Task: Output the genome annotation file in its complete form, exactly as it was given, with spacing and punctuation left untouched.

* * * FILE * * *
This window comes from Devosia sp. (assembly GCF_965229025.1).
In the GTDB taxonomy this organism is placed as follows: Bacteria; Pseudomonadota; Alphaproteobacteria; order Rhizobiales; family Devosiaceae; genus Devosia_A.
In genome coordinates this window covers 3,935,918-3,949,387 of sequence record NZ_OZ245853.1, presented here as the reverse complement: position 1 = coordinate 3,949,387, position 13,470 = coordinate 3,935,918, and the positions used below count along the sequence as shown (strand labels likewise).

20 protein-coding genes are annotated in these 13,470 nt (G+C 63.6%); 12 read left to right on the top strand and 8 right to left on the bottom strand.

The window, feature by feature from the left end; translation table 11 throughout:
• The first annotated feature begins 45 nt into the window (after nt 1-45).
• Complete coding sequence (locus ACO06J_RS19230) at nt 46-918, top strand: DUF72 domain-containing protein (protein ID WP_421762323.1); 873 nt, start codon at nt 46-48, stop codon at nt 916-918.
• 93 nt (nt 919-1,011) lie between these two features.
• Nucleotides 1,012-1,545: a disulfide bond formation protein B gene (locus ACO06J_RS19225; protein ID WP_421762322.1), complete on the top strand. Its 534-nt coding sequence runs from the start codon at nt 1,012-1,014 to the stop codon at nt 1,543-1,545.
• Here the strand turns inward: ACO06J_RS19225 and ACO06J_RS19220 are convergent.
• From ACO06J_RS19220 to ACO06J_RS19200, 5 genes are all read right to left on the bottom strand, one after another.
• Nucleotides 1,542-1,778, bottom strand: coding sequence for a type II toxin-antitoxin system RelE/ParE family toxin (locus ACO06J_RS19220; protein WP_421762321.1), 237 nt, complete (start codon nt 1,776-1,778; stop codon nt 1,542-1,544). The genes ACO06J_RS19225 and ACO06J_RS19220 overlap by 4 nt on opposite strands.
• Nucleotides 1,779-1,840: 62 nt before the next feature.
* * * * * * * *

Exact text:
This window comes from Devosia sp. (assembly GCF_965229025.1).
In the GTDB taxonomy this organism is placed as follows: Bacteria; Pseudomonadota; Alphaproteobacteria; order Rhizobiales; family Devosiaceae; genus Devosia_A.
In genome coordinates this window covers 3,935,918-3,949,387 of sequence record NZ_OZ245853.1, presented here as the reverse complement: position 1 = coordinate 3,949,387, position 13,470 = coordinate 3,935,918, and the positions used below count along the sequence as shown (strand labels likewise).

20 protein-coding genes are annotated in these 13,470 nt (G+C 63.6%); 12 read left to right on the top strand and 8 right to left on the bottom strand.

The window, feature by feature from the left end; translation table 11 throughout:
• The first annotated feature begins 45 nt into the window (after nt 1-45).
• Complete coding sequence (locus ACO06J_RS19230) at nt 46-918, top strand: DUF72 domain-containing protein (protein ID WP_421762323.1); 873 nt, start codon at nt 46-48, stop codon at nt 916-918.
• 93 nt (nt 919-1,011) lie between these two features.
• Nucleotides 1,012-1,545: a disulfide bond formation protein B gene (locus ACO06J_RS19225; protein ID WP_421762322.1), complete on the top strand. Its 534-nt coding sequence runs from the start codon at nt 1,012-1,014 to the stop codon at nt 1,543-1,545.
• Here the strand turns inward: ACO06J_RS19225 and ACO06J_RS19220 are convergent.
• From ACO06J_RS19220 to ACO06J_RS19200, 5 genes are all read right to left on the bottom strand, one after another.
• Nucleotides 1,542-1,778, bottom strand: coding sequence for a type II toxin-antitoxin system RelE/ParE family toxin (locus ACO06J_RS19220; protein WP_421762321.1), 237 nt, complete (start codon nt 1,776-1,778; stop codon nt 1,542-1,544). The genes ACO06J_RS19225 and ACO06J_RS19220 overlap by 4 nt on opposite strands.
• Nucleotides 1,779-1,840: 62 nt before the next feature.